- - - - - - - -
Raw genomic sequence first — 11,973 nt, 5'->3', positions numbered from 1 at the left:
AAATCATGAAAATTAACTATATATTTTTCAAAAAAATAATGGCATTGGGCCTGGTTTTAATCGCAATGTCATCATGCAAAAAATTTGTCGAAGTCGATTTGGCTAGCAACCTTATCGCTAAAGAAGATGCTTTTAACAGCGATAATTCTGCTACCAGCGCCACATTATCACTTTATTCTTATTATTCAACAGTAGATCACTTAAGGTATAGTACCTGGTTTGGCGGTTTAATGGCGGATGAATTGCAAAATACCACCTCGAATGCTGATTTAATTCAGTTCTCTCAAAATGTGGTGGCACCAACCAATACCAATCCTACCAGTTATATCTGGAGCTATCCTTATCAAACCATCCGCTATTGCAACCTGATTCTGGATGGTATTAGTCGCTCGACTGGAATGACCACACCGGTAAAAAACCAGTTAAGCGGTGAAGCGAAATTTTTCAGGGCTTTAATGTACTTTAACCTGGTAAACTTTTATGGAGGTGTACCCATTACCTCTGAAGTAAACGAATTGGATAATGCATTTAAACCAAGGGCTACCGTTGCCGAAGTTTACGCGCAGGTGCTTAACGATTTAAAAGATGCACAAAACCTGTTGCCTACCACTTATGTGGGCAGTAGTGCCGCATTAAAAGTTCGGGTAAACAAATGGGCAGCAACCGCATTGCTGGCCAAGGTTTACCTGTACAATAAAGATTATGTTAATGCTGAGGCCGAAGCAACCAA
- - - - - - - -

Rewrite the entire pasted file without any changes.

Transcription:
Raw genomic sequence first — 11,973 nt, 5'->3', positions numbered from 1 at the left:
AAATCATGAAAATTAACTATATATTTTTCAAAAAAATAATGGCATTGGGCCTGGTTTTAATCGCAATGTCATCATGCAAAAAATTTGTCGAAGTCGATTTGGCTAGCAACCTTATCGCTAAAGAAGATGCTTTTAACAGCGATAATTCTGCTACCAGCGCCACATTATCACTTTATTCTTATTATTCAACAGTAGATCACTTAAGGTATAGTACCTGGTTTGGCGGTTTAATGGCGGATGAATTGCAAAATACCACCTCGAATGCTGATTTAATTCAGTTCTCTCAAAATGTGGTGGCACCAACCAATACCAATCCTACCAGTTATATCTGGAGCTATCCTTATCAAACCATCCGCTATTGCAACCTGATTCTGGATGGTATTAGTCGCTCGACTGGAATGACCACACCGGTAAAAAACCAGTTAAGCGGTGAAGCGAAATTTTTCAGGGCTTTAATGTACTTTAACCTGGTAAACTTTTATGGAGGTGTACCCATTACCTCTGAAGTAAACGAATTGGATAATGCATTTAAACCAAGGGCTACCGTTGCCGAAGTTTACGCGCAGGTGCTTAACGATTTAAAAGATGCACAAAACCTGTTGCCTACCACTTATGTGGGCAGTAGTGCCGCATTAAAAGTTCGGGTAAACAAATGGGCAGCAACCGCATTGCTGGCCAAGGTTTACCTGTACAATAAAGATTATGTTAATGCTGAGGCCGAAGCAACCAA